It’s time to change how we are physically asked to work and addressing outdated furniture is the first step.
The furniture in our workplaces has a direct influence on levels of activity. It’s helpful to think about inactivity in two ways: forced and voluntary. Currently, many of our workplaces are designed with furniture that forces inactivity throughout the day, whether at an individual workstation or in conference rooms. As the forced behaviour becomes habit, it leads to more inactivity after work. Think of your metabolism like a battery; movement charges that battery and inactivity drains it. If you drain your battery at work by sitting for eight hours, you arrive home with less “juice” to do other beneficial activities. But if you change your work space to encourage movement (by introducing workspaces that allow you to sit and stand intermittently), you can gradually charge your battery over the course of the whole day. Collectively, it’s this reduction in sedentary behaviour, by creating choice where it didn’t formerly exist and adopting new habits, that reduces our risk of physical and mental health disorders, feeding back into the positive cycle.
Given the inherent dangers associated with long periods of sitting, are office workers prepared to change how they work and use innovations like sit-stand desks? In 2016, Ergotron carried out a survey entitled the ‘Workplace Movement Assessment’ which found that:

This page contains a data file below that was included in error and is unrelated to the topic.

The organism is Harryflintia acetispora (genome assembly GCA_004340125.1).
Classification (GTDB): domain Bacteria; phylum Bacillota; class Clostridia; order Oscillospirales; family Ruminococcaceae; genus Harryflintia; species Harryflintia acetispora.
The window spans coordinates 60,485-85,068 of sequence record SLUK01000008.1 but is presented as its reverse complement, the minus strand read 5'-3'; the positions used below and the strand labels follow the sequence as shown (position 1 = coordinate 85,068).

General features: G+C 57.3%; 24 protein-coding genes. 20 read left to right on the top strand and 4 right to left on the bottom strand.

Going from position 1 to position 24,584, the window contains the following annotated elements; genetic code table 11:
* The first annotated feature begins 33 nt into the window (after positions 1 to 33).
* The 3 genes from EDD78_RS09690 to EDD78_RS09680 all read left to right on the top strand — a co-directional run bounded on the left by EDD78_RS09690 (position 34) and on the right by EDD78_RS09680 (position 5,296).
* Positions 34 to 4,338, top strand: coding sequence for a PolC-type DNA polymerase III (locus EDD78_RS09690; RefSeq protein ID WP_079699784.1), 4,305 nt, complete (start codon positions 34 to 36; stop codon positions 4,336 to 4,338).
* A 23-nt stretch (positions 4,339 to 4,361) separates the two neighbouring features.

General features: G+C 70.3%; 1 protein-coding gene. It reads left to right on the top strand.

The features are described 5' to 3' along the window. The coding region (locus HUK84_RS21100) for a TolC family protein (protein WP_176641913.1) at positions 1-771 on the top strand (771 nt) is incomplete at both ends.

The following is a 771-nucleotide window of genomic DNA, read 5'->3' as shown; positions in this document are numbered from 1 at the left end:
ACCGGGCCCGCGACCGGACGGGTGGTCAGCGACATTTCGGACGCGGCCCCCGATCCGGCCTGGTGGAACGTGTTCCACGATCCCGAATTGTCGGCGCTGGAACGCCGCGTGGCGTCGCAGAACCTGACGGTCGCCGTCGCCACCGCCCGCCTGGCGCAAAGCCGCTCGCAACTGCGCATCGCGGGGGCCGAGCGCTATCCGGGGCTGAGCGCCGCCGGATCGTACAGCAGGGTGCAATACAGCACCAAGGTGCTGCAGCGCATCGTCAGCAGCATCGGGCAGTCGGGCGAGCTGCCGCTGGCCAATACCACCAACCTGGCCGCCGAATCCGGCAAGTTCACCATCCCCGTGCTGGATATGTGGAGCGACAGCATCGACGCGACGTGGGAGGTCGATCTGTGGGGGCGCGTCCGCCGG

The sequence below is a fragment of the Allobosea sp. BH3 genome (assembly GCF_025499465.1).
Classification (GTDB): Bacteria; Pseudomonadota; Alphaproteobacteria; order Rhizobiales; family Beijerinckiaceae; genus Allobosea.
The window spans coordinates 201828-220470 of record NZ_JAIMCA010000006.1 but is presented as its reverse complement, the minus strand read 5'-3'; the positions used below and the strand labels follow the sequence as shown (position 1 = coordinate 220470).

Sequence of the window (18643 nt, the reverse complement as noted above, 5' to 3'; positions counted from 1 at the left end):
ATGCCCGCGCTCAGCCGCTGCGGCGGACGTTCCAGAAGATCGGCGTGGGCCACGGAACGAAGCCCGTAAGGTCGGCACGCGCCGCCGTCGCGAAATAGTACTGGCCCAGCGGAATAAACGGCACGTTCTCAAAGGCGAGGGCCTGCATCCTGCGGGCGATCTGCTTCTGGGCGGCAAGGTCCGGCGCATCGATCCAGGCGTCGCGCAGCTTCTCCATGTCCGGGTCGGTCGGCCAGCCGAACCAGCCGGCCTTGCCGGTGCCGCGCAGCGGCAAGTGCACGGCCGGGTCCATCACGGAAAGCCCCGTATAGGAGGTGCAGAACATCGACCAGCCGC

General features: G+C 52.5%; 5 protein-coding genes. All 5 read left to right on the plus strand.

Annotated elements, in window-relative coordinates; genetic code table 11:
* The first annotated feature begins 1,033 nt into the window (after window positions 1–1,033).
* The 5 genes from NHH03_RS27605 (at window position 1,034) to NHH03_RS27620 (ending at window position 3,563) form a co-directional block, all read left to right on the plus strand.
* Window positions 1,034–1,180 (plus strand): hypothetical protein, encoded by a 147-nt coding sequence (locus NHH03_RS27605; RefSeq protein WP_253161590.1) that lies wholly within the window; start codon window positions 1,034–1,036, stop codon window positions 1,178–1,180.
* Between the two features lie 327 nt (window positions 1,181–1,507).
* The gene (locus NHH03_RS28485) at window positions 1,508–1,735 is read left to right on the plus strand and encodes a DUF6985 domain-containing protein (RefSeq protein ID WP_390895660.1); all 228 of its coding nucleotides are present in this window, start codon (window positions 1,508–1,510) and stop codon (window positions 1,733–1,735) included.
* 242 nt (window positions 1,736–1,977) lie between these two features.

- 95 percent agreed that having access to sit-stand furniture led to an increased amount of time spent standing
- 80 percent said that they got an extra one-plus hours of low level physical activity (LLPA) per day.
These stats are important because even one hour of reduced sitting time is enough to have a positive impact on the emotional state. A study published in Centers for Disease Control & Prevention showed that 100 percent of participants experienced a positive impact to mood state after using a sit-stand desk, with many citing increased levels of productivity, energy, focus and happiness.
But even if the method is proven to be effective in helping employees reduce sedentary time, is everyone ready for it?
The case for changing the office environment is a clear cut one; by introducing more active working styles through good office design and innovative sit-stand desk solutions, you can drive real behaviour change in a way that positively impacts individuals and organisations. It’s time to make access to modern office furniture and movement-inspired designs as ubiquitous as the latest technology. Making these changes is conducive to the kind of enhanced productivity, wellness and job satisfaction that businesses seek for their financial success.
If you were to walk into your office tomorrow, what scenario would you prefer seeing? If you crave an active work environment, here’s a challenge. Visit Juststand.org and find some tools to share with your boss or leadership teams. You can be the catalyst for change.